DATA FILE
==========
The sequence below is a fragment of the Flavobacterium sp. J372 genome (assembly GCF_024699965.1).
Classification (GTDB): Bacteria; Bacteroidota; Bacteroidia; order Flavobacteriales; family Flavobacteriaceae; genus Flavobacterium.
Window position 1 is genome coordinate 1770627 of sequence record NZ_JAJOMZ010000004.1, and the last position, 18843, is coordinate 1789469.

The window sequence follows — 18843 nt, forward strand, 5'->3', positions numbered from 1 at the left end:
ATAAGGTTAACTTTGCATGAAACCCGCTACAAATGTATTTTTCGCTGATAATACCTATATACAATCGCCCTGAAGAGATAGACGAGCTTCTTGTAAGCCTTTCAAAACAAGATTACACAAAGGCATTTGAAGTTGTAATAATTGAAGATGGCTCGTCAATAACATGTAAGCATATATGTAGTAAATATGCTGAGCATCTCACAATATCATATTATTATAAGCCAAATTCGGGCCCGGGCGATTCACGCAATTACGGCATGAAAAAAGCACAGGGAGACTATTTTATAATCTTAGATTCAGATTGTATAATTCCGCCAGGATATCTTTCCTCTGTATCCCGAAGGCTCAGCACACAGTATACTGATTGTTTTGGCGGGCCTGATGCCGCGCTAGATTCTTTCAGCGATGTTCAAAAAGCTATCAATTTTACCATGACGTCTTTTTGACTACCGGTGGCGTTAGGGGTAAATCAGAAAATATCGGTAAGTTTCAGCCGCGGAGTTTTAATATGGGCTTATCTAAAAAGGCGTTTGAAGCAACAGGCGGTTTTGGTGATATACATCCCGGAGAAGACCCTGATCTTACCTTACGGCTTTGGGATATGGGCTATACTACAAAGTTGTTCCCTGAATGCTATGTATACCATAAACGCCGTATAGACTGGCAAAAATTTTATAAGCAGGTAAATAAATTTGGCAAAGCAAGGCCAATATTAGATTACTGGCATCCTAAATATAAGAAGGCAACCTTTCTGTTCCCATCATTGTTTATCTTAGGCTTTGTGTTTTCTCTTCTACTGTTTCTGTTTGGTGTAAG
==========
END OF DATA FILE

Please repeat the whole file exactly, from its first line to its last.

The sequence below is a fragment of the Flavobacterium sp. J372 genome (assembly GCF_024699965.1).
Classification (GTDB): Bacteria; Bacteroidota; Bacteroidia; order Flavobacteriales; family Flavobacteriaceae; genus Flavobacterium.
Window position 1 is genome coordinate 1770627 of sequence record NZ_JAJOMZ010000004.1, and the last position, 18843, is coordinate 1789469.

The window sequence follows — 18843 nt, forward strand, 5'->3', positions numbered from 1 at the left end:
ATAAGGTTAACTTTGCATGAAACCCGCTACAAATGTATTTTTCGCTGATAATACCTATATACAATCGCCCTGAAGAGATAGACGAGCTTCTTGTAAGCCTTTCAAAACAAGATTACACAAAGGCATTTGAAGTTGTAATAATTGAAGATGGCTCGTCAATAACATGTAAGCATATATGTAGTAAATATGCTGAGCATCTCACAATATCATATTATTATAAGCCAAATTCGGGCCCGGGCGATTCACGCAATTACGGCATGAAAAAAGCACAGGGAGACTATTTTATAATCTTAGATTCAGATTGTATAATTCCGCCAGGATATCTTTCCTCTGTATCCCGAAGGCTCAGCACACAGTATACTGATTGTTTTGGCGGGCCTGATGCCGCGCTAGATTCTTTCAGCGATGTTCAAAAAGCTATCAATTTTACCATGACGTCTTTTTGACTACCGGTGGCGTTAGGGGTAAATCAGAAAATATCGGTAAGTTTCAGCCGCGGAGTTTTAATATGGGCTTATCTAAAAAGGCGTTTGAAGCAACAGGCGGTTTTGGTGATATACATCCCGGAGAAGACCCTGATCTTACCTTACGGCTTTGGGATATGGGCTATACTACAAAGTTGTTCCCTGAATGCTATGTATACCATAAACGCCGTATAGACTGGCAAAAATTTTATAAGCAGGTAAATAAATTTGGCAAAGCAAGGCCAATATTAGATTACTGGCATCCTAAATATAAGAAGGCAACCTTTCTGTTCCCATCATTGTTTATCTTAGGCTTTGTGTTTTCTCTTCTACTGTTTCTGTTTGGTGTAAG